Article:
"She hasn't been able to work since the picc line was put in," she said.

Paying for treatment has been a huge burden on Jen's family, especially because of insurance.

"The treatment was very expensive," Debbie said. "When Jen went on the picc line in October 2012 we were receiving the IV rocephin from an infusion pharmacy in Philadelphia."

She added that Jen's insurance cut her off after 28 days of treatment.

"The meds were over $100 per day," Debbie said. "Insurance companies don't want anything to do with lyme disease because it is very expensive to treat lyme."

She added that they appealed the insurance company's decision twice, but "lost both times."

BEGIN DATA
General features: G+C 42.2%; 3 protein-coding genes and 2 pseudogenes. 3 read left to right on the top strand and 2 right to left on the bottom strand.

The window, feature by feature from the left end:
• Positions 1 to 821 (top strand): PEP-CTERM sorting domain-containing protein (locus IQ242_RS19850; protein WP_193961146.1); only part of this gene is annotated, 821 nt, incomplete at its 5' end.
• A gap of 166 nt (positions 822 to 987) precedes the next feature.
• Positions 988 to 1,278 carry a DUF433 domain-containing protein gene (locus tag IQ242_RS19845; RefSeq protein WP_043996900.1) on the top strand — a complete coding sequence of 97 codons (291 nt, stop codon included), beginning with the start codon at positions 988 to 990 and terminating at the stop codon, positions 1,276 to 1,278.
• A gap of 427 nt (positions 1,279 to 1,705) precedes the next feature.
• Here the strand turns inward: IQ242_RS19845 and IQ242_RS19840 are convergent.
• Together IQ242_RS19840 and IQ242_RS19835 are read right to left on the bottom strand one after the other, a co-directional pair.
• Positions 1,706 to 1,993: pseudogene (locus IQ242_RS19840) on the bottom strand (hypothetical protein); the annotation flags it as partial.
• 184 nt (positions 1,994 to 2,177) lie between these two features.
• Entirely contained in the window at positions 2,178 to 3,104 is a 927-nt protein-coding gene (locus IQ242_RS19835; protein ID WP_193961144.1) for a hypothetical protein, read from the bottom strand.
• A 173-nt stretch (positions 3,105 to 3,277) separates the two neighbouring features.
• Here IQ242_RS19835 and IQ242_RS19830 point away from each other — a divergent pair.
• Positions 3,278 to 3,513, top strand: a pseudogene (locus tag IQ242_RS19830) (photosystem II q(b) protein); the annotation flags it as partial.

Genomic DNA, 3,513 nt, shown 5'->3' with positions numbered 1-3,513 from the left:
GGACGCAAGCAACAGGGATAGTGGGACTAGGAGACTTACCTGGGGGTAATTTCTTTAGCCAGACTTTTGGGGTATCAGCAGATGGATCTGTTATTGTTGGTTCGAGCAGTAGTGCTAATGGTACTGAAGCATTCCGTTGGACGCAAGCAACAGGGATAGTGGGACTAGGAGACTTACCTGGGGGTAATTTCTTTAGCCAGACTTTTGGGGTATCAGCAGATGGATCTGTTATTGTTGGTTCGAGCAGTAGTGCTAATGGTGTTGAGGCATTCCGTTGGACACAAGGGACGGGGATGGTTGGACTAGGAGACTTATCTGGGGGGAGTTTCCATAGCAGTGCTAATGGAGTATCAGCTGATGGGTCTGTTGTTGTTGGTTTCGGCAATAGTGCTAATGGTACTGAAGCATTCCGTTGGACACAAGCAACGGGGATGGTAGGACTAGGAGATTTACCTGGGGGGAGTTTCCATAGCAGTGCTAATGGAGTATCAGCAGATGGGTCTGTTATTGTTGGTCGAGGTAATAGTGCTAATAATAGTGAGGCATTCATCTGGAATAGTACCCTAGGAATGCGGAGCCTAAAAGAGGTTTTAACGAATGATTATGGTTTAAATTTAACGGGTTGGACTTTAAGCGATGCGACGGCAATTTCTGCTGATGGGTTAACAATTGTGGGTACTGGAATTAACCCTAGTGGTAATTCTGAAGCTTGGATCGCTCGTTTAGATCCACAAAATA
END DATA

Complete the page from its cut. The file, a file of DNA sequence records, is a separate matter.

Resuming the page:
Debbie said it's been real tough on their family and that Jen's husband Mike has been "hanging by her side."

"It's very frustrating and heartbreaking to watch her go through this knowing we can't do anything," she said. "Lyme disease is such an epidemic. You do what you have to do."

They were told about the treatment facility in Florida from Phil Monaghan, who was successfully treated from lyme disease there.

Debbie said the cost for treatment at the facility is "astronomical" and insurance is "not accepted" there.

Along with lyme treatments, the facility has "successfully helped" with different phases of illnesses.

Monaghan, along with Teresa Arnone, who was also successfully treated at the facility from lyme disease, will be at the benefit. Anyone wishing to speak to them will have that opportunity. Monaghan is also speaking during the benefit.

"It's also a way to reach out to others who may be in a similar situation and don't know where to turn next," Debbie said.